The origins of one-day cricket? (and World Cup blog)

Robert Allen found this article in a 1938 Sporting Globe:


One Innings Each Instead of Two

Maiden Over Penalties


Arising from the unsatisfactory results of the test matches this year, there is talk on every hand of what could be done to improve the position, and bring about more definite results. Extensions of the time for the games is the chief thing advocated, but other means have been suggested.


One of the most interesting contributions to the discussions came from an old international cricketer with whom I talked this week. While not definitely advocating the change yet, he suggested that it might be found desirable to limit games to one innings for each side. He also expressed the view that the batsman should be penalised for every maiden that he permitted the bowler to bowl.


This old international expressed the view that the game is not now play in the right spirit. Many will agree with him in this. The players are largely to blame, especially the batsmen. Their canny methods have led to a lack of brightness in the play, and consequent loss of interest by the public, except when men like Bradman or McCabe are at the wickets.


The bowling is treated with too much respect, and batsmen will not attempt strokes except from the ball that is absolutely safe to hit. The result is that far too many maiden overs are bowled. His remedy for this is not a new one, but it is a revolutionary one all the same.


“I would penalise the batsman for every maiden over that he permitted the bowler to bowl to him” he said, “If we took one run off his score for a maiden we would see more effort on his part to get runs and the game would become brighter.”


There is no doubt that many batsmen are far too timid against bowlers who by no stretch of imagination can be regarded as great, measured by the greatness of bowlers of the past. Too often we see batsmen play at a short-pitched ball with a straight-bat defensive stroke as the it were full of menace—balls which would have been shot to the boundary by men like Trumper, Duff, Hill and other great batsmen.


The old international holds the view that the bowler who bowls a maiden by really good bowling is deserving of some recognition, which he does not get now, but too many maidens are solely the result of timid or bad batting.


Grace’s Example


He quoted a story of an Australian bowler who once sent down a maiden over to the great W. G. Grace. He was feeling rather pleased with himself, but from the first ball of the next over Grace cracked a four, remarking, “I can’t allow you to bowl another maiden to me.”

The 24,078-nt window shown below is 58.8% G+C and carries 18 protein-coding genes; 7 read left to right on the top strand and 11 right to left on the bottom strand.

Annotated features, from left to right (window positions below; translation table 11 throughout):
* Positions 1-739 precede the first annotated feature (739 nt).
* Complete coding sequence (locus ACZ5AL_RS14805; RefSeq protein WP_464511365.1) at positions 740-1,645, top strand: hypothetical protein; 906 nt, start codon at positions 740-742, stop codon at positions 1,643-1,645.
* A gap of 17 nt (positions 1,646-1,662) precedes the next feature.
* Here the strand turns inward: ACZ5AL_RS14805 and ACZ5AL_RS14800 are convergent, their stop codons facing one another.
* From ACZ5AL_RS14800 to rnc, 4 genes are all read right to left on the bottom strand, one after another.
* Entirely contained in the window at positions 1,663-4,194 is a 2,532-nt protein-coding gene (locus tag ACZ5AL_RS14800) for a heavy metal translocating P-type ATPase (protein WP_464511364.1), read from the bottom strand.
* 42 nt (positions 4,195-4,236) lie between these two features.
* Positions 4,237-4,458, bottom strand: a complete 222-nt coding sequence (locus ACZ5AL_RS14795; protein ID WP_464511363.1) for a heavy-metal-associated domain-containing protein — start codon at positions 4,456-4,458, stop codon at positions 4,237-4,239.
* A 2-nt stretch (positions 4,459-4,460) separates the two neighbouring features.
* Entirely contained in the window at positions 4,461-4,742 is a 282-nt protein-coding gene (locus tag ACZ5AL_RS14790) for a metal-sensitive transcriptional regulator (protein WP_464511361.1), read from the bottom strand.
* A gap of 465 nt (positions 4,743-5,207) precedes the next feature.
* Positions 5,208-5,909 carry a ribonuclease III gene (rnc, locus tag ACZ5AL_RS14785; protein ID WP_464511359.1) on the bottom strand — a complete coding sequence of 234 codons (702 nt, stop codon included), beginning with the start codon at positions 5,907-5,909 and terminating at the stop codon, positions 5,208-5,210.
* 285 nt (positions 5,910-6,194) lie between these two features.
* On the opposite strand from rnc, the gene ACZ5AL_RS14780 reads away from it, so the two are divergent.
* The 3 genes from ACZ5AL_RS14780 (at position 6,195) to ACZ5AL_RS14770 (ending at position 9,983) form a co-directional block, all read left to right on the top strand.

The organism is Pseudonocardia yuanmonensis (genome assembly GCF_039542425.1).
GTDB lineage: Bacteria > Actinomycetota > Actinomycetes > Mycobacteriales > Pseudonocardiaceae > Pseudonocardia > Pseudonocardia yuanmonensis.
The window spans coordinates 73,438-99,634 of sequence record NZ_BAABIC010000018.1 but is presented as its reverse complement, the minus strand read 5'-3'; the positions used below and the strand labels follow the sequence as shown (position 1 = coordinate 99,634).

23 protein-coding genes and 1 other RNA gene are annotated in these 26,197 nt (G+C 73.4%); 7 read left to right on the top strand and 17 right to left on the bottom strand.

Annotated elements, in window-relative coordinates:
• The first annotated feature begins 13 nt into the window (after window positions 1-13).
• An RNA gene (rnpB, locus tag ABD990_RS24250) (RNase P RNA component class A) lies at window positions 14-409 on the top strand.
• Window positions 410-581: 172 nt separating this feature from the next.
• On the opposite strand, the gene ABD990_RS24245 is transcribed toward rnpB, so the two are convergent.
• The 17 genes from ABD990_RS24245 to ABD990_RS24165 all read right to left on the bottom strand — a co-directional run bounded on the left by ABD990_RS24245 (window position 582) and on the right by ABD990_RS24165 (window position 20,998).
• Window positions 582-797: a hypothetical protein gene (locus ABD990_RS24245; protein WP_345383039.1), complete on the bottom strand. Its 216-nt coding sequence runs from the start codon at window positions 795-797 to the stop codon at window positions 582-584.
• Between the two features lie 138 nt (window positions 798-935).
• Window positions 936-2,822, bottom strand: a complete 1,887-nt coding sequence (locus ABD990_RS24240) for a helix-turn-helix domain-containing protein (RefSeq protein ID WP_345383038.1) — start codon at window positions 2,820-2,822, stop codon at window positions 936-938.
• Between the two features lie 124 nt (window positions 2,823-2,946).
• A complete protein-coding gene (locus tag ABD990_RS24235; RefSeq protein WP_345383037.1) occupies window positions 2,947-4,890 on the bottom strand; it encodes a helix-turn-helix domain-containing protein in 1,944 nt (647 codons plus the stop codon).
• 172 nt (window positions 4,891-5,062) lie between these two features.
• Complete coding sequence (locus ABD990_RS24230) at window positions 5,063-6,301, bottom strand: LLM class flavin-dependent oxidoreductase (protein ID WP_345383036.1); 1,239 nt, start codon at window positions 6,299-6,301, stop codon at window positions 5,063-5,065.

This is the spirit that ought to animate the batsman always.


Long-drawn-out games are another problem. They do not suit many people and there seems no reason why some of them should last so long. If batsmen would show less timidity, and take more advantage of the opportunities offered them, these games, even though they may last over several days, would retain their attractiveness because of the brighter play. It is in this connection that the old international made his other revolutionary suggestion:


“It might be a good thing to limit a game to one innings for each side,” he said, “I don’t say I would advocate that just now, but it might be worth considering. In other sports teams do not have a second chance to retrieve themselves, and it might be asked why they should have it in cricket.”


This is a change that would affect the financial side of the games, however, and one cannot imagine that the administrators would favor it. Therefore, there seems little chance that it would be adopted.


Wickets Are Doped


Doping of the wickets is another thing that was discussed. Nottingham is a notable example of the effect of this. There the doping takes all the sting out of the pitch, and bowlers are greatly handicapped. The M.C.C. some years ago issued an instruction against the practice but except at Lord’s and a few other grounds it still goes on.


The old international considers that it would be far better to have naturally-prepared wickets. Bowlers would have a better chance then, and batsmen would have to fight harder for their runs. We would see shorter games and probably bright play, for something would always be happening.


As for the duration of the Tests, he agrees that more time is required under present conditions. He thinks five days would see the finish of almost all the games in England, and six days certainly would, except when we have the Manchester experiences over again. He cannot understand the contention that six days would interfere more with the county games than the present four-day games do.


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About John Harms

JTH is a writer, publisher, speaker, historian. He is publisher and contributing editor of The Footy Almanac and He has written columns and features for numerous publications. His books include Confessions of a Thirteenth Man, Memoirs of a Mug Punter, Loose Men Everywhere, Play On, The Pearl: Steve Renouf's Story and Life As I Know It (with Michelle Payne). He appears (appeared?) on ABCTV's Offsiders. He can be contacted [email protected] He is married to The Handicapper and has three school-age kids - Theo, Anna, Evie. He might not be the worst putter in the world but he's in the worst four. His ambition was to lunch for Australia but it clashed with his other ambition - to shoot his age.


  1. A bit of chirp going out of the Aussies for the moment.

  2. Interested in the origins of Josh Hazlewood’s #38. Theories?

  3. No idea about Hazlewood’s #38.
    But I was 38 once.
    That’s probably not much help.
    He was born in New South Wales so it’s a fair bet he isn’t paying homage to an AFL footballer who wore #38.

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